Function Point Analysis and Agile Methodology

Dan Horvath explains how function point analysis (FPA), in combination with other metrics, provides reliable and accurate measures that may be invaluable to an agile development organization.

Software development and maintenance can be a challenging endeavor. Whether and how you measure productivity and quality, as well as how you go about doing project estimation, are among the major concerns. Function Point Analysis (FPA), in combination with other metrics, provides reliable and accurate measures that may be invaluable to the organization. Together, these methods can reduce risk and ensure project success by providing an accurate account of the effort required to complete the project. Function points measure the amount of business functionality an information system provides to a user. Such measurement may take place before (as an estimate), during, or after the project development, as required.

Although FPA is recognized by the International Organization for Standardization (ISO) as an industry-standard measurement method, the use of new software tools, methods, and technologies raises questions about whether FPA is applicable as a measurement method. Many organizations use function points as part of their waterfall software or systems lifecycle, and FPA can work just as well with agile. This article, the first of a three-part series on how to use FPA to improve your software development process, will demonstrate that FPA is a valid measurement of agile software development.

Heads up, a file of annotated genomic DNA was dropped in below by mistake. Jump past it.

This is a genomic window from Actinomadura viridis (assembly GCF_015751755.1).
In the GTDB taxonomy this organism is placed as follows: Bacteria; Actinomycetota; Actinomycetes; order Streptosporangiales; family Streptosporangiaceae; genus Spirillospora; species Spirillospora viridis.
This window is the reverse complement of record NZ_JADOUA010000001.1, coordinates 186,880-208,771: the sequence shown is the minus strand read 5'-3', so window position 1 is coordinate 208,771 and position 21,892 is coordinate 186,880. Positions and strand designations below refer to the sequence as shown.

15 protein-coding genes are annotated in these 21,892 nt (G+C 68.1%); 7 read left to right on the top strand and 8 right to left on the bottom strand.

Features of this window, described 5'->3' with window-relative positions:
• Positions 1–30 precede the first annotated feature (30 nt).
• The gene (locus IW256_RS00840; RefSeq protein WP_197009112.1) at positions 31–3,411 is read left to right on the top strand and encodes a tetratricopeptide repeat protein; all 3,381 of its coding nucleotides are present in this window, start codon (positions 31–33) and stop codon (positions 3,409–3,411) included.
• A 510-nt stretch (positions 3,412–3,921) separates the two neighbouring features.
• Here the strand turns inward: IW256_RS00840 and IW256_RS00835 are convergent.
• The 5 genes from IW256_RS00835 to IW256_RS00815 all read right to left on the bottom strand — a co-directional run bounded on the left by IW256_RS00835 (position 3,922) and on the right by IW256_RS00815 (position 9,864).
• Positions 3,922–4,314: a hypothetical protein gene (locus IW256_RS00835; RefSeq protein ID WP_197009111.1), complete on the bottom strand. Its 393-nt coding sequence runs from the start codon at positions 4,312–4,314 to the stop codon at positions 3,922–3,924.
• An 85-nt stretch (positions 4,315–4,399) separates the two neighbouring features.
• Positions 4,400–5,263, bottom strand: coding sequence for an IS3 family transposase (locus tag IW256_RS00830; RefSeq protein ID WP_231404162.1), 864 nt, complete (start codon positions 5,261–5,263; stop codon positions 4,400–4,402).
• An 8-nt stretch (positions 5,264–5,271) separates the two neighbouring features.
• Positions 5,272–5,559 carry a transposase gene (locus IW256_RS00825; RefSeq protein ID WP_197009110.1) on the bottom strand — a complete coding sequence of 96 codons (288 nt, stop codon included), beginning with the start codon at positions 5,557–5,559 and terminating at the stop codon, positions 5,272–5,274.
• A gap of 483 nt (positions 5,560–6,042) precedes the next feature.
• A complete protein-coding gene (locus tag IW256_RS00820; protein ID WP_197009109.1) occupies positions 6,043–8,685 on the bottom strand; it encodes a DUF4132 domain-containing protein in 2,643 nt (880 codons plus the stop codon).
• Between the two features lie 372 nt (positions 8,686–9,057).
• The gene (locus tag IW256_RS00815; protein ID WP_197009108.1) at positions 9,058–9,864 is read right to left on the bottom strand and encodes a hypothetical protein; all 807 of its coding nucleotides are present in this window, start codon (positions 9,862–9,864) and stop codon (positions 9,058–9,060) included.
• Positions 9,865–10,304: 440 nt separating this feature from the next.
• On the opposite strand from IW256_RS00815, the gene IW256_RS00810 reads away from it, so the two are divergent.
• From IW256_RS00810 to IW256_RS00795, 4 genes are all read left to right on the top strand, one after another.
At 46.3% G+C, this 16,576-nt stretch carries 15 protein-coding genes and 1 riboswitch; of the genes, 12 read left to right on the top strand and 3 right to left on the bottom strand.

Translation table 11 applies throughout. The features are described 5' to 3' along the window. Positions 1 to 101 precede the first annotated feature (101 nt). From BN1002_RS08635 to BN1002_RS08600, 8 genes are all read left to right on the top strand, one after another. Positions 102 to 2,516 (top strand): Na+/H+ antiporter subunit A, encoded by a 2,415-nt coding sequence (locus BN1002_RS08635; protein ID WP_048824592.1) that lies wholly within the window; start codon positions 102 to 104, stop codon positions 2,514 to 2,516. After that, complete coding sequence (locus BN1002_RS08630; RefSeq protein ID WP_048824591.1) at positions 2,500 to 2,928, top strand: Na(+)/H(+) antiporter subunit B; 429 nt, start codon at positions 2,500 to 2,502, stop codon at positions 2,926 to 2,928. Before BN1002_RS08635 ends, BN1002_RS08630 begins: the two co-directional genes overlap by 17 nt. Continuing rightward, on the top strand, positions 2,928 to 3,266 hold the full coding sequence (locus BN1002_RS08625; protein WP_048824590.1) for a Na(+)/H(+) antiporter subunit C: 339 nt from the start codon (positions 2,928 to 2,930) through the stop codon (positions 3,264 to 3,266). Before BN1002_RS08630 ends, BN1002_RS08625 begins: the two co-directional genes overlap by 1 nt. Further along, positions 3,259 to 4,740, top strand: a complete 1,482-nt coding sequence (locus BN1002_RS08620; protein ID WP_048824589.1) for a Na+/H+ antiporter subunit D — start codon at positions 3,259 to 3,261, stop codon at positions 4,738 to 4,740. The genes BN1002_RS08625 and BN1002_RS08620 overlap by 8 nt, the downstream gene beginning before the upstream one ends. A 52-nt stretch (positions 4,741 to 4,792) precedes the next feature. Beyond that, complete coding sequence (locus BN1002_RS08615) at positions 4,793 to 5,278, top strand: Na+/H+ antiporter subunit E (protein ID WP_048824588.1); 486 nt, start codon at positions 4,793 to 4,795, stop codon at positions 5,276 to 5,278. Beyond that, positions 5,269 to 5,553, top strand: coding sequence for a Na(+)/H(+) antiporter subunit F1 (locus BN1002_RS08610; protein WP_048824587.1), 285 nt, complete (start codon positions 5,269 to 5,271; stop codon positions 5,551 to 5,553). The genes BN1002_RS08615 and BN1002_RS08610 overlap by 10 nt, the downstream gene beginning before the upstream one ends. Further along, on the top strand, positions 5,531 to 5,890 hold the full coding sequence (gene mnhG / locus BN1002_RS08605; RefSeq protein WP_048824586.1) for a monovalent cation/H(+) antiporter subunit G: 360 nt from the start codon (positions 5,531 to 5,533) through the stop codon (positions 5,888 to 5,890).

History and Definitions
Software metrics and particularly FPA are closely linked with project management; measurement takes place before, during, and after various project phases. Project management, in turn, is intimately concerned with the software development methodology being used. Consequently, in order to produce accurate results when considering estimating techniques and productivity measurement, software metrics are often tied to the software development methodology.

A project is a temporary endeavor that has a defined beginning and end and is undertaken to meet unique, specific goals and objectives, generally for the purpose of causing required changes or adding value. The software product’s output is a product of some kind. Traditional waterfall software development methodologies fit well with this definition of a project. The concept of a beginning and end are essential to both the methodologies and the management of the project. Once a project is defined, software metrics may be gathered and applied to the overall measurement information. Project metrics are meaningless without well-defined projects.

Rapid Application Development
Software development methodologies were originally derived from some form of waterfall process, where one phase followed another. They began to evolve further in the 1990s, when Rapid Application Development (RAD) was developed by Dan Gielan and James Martin and gained popularity. RAD methodology uses minimal planning in favor of rapid prototyping. The "planning" of software developed using RAD is interleaved with writing the software itself. This generally enables RAD projects to be implemented in a shorter period of time.